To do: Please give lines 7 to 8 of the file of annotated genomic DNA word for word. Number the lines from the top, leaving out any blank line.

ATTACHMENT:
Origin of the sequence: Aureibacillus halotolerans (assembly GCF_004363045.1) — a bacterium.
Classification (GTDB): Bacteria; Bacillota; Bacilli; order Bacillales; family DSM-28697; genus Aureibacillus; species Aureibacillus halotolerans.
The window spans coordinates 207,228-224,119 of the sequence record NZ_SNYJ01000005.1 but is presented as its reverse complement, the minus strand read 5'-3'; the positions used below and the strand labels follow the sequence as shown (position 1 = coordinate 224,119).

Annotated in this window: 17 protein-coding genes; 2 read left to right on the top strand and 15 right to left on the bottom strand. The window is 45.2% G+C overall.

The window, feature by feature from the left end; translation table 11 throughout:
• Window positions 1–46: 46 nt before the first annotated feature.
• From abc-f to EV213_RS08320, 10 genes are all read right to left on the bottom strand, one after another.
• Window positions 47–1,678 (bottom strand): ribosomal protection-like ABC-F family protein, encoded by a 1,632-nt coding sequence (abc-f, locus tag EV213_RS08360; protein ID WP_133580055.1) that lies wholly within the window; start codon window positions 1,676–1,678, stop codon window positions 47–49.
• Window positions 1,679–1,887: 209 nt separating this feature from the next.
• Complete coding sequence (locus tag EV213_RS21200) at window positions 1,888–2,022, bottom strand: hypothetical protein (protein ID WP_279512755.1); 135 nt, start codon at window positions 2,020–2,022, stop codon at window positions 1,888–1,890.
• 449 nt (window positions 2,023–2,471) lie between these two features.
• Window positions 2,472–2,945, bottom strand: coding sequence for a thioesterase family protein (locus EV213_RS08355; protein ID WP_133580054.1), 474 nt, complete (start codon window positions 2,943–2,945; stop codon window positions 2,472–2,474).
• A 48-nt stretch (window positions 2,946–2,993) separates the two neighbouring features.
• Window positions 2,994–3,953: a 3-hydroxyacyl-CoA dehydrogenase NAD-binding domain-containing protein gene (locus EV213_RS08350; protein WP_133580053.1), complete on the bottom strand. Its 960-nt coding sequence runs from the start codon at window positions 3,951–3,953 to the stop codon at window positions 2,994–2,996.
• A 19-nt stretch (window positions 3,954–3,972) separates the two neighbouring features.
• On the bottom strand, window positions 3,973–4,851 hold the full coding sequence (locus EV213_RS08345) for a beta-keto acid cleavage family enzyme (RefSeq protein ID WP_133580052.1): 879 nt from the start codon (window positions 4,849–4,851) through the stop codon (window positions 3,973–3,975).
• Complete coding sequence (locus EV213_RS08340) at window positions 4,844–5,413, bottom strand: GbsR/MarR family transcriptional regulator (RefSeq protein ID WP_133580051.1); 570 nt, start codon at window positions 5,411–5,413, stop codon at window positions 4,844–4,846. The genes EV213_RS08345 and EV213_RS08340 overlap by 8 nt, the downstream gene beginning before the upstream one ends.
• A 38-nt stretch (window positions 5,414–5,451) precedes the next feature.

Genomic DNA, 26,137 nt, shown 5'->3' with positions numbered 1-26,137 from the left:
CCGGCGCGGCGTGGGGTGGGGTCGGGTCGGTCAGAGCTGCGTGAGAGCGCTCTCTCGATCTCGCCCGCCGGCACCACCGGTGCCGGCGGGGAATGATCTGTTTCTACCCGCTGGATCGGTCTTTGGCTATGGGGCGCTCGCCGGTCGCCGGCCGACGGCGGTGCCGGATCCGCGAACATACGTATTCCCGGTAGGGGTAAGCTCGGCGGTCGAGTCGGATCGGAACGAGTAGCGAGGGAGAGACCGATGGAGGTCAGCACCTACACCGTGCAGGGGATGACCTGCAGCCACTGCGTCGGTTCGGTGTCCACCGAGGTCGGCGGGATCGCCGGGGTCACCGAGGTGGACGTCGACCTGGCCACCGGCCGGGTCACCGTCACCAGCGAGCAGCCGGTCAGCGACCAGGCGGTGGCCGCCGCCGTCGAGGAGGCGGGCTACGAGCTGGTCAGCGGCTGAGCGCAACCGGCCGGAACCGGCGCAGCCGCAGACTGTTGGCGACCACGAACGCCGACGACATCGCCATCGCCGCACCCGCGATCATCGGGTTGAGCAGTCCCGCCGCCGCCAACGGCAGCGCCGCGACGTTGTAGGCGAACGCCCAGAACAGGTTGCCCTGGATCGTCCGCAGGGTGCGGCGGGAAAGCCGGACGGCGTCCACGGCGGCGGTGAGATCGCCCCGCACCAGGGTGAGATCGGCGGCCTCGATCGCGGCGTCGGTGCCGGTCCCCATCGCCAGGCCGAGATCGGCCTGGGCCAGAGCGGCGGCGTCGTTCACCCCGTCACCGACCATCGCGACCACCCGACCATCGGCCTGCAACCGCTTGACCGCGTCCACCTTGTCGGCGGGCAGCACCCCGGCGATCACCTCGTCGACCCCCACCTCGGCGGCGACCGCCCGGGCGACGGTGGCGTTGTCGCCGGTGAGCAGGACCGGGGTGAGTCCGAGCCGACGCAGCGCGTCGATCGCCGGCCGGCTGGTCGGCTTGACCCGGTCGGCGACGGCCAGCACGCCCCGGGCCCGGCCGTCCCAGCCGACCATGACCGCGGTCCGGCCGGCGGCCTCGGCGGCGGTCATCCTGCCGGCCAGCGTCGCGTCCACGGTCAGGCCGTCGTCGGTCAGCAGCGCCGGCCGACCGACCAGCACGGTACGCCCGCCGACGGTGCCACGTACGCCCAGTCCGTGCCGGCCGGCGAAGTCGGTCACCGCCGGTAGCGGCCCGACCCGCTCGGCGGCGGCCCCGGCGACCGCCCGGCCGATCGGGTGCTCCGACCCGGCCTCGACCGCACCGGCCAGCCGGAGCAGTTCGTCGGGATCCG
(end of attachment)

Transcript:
• From abc-f to EV213_RS08320, 10 genes are all read right to left on the bottom strand, one after another.
• Window positions 47–1,678 (bottom strand): ribosomal protection-like ABC-F family protein, encoded by a 1,632-nt coding sequence (abc-f, locus tag EV213_RS08360; protein ID WP_133580055.1) that lies wholly within the window; start codon window positions 1,676–1,678, stop codon window positions 47–49.